In an earlier panel, Arab News Editor-in-Chief Faisal J. Abbas said the initiative “will definitely require a lot of work but it is definitely achievable.”

Bahrain’s Labor Market CEO Osama Al-Absi, told the panel, entitled Empowering the People, “we must look at how post-war economies were built” in order to make the plan work.

International Monetary Fund managing director, Christine Lagarde, said generating economic growth in conflict-riven countries can be a struggle.

The IMF puts unemployment at 30 percent in the West Bank and 50 percent in Gaza, which has suffered years of Israeli and Egyptian blockades and recent foreign aid cuts and sanctions by the Palestinian Authority, Hamas' rival in the Israeli-occupied West bank.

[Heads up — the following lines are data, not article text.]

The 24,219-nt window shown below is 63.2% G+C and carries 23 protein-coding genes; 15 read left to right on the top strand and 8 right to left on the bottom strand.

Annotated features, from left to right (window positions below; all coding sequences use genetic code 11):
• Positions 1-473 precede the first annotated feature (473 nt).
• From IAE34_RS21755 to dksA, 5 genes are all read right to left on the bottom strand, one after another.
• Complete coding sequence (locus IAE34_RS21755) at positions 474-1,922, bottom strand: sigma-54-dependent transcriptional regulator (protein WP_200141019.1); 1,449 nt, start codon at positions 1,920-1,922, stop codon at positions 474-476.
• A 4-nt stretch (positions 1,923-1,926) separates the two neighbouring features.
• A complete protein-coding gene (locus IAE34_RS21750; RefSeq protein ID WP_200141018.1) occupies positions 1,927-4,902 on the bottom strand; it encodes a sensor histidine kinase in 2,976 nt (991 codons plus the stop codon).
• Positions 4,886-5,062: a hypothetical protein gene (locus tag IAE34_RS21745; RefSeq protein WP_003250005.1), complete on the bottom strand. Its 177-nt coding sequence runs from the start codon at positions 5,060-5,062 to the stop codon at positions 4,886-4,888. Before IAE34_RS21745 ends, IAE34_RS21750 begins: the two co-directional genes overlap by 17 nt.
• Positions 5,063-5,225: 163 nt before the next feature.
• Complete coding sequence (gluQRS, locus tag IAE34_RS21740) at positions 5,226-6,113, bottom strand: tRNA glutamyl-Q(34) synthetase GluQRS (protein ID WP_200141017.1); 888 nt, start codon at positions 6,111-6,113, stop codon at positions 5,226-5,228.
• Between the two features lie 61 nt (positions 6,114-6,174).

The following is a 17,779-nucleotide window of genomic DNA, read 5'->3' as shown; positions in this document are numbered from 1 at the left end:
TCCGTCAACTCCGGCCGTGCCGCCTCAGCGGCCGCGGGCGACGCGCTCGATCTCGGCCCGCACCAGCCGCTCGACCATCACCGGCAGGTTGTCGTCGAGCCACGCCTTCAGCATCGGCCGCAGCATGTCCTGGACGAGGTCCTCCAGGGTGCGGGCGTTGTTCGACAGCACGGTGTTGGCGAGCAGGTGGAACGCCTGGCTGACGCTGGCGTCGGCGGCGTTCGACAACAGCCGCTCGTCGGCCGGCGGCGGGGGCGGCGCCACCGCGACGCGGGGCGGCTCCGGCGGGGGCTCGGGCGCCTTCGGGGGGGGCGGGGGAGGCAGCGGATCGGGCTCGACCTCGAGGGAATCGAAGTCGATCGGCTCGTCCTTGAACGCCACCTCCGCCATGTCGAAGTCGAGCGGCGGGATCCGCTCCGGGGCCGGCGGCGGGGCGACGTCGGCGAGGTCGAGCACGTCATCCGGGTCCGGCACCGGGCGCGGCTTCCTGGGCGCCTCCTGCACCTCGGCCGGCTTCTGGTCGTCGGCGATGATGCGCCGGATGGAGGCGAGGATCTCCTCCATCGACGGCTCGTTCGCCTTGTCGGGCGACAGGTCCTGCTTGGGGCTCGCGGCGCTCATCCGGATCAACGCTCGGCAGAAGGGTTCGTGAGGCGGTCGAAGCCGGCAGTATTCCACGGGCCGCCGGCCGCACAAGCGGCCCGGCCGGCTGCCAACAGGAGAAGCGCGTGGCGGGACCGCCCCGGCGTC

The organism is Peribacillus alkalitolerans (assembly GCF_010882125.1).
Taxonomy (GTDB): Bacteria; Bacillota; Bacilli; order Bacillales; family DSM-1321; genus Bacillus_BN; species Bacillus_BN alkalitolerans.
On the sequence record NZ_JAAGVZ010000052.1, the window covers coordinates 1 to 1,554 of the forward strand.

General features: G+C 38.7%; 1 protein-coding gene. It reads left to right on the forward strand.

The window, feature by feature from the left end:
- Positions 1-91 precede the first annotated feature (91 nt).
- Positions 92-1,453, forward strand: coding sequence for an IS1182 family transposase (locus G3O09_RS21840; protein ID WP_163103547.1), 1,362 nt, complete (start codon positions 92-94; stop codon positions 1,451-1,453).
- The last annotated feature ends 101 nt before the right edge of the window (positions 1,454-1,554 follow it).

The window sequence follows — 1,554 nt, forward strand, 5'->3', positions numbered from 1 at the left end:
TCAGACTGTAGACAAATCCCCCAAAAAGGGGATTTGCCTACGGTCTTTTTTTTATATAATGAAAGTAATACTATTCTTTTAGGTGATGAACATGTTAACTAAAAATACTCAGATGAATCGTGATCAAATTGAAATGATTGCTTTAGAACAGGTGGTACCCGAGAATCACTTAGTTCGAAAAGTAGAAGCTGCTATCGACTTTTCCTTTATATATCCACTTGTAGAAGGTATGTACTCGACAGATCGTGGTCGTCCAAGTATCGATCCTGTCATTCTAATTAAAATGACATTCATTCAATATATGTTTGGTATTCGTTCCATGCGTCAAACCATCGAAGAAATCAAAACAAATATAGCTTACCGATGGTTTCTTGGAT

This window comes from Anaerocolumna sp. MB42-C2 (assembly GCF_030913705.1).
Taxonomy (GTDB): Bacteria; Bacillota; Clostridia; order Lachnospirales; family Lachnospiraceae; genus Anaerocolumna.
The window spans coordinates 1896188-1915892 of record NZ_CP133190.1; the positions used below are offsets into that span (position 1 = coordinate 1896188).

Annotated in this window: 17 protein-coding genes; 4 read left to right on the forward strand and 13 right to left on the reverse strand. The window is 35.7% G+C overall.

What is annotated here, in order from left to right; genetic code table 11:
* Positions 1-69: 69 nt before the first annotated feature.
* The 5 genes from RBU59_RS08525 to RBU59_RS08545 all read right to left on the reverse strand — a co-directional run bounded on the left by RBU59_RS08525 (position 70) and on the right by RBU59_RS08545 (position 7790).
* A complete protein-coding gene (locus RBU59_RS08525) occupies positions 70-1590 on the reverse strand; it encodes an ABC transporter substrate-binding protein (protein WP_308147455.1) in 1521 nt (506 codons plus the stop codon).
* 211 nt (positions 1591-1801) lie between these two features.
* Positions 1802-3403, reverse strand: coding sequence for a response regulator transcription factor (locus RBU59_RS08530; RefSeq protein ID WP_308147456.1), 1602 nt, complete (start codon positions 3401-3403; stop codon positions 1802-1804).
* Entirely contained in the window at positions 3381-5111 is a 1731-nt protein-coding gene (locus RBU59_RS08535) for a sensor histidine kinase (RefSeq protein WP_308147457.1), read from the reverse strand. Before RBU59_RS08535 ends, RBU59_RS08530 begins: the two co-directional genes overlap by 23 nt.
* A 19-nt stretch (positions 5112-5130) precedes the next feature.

"Gaza right now is feeling a lot of pain because of bad leadership and the sanctions that have been imposed on them because of it," Kushner said. "So the question that (Hamas)leadership has to ask themselves is...do they hate their neighbour in Israel more than they love their citizens and their people?"

The 179 proposed infrastructure and business projects in the plan include a $5 billion transportation corridor to connect the West Bank and Gaza, which has been floated before and stalled for lack of underlying political or security agreements.

Palestinian businessman Ashraf Jabari, chairman of the Palestinian Business Network, told the gathering it is difficult to build an economy with a "siege and unstable situation".

"Frankly, we demand an independent Palestinian state on the territories occupied by Israel in 1967," said the businessman from Hebron who has co-founded a trade group to boost business between Palestinians and Israeli settlers."

*With Reuters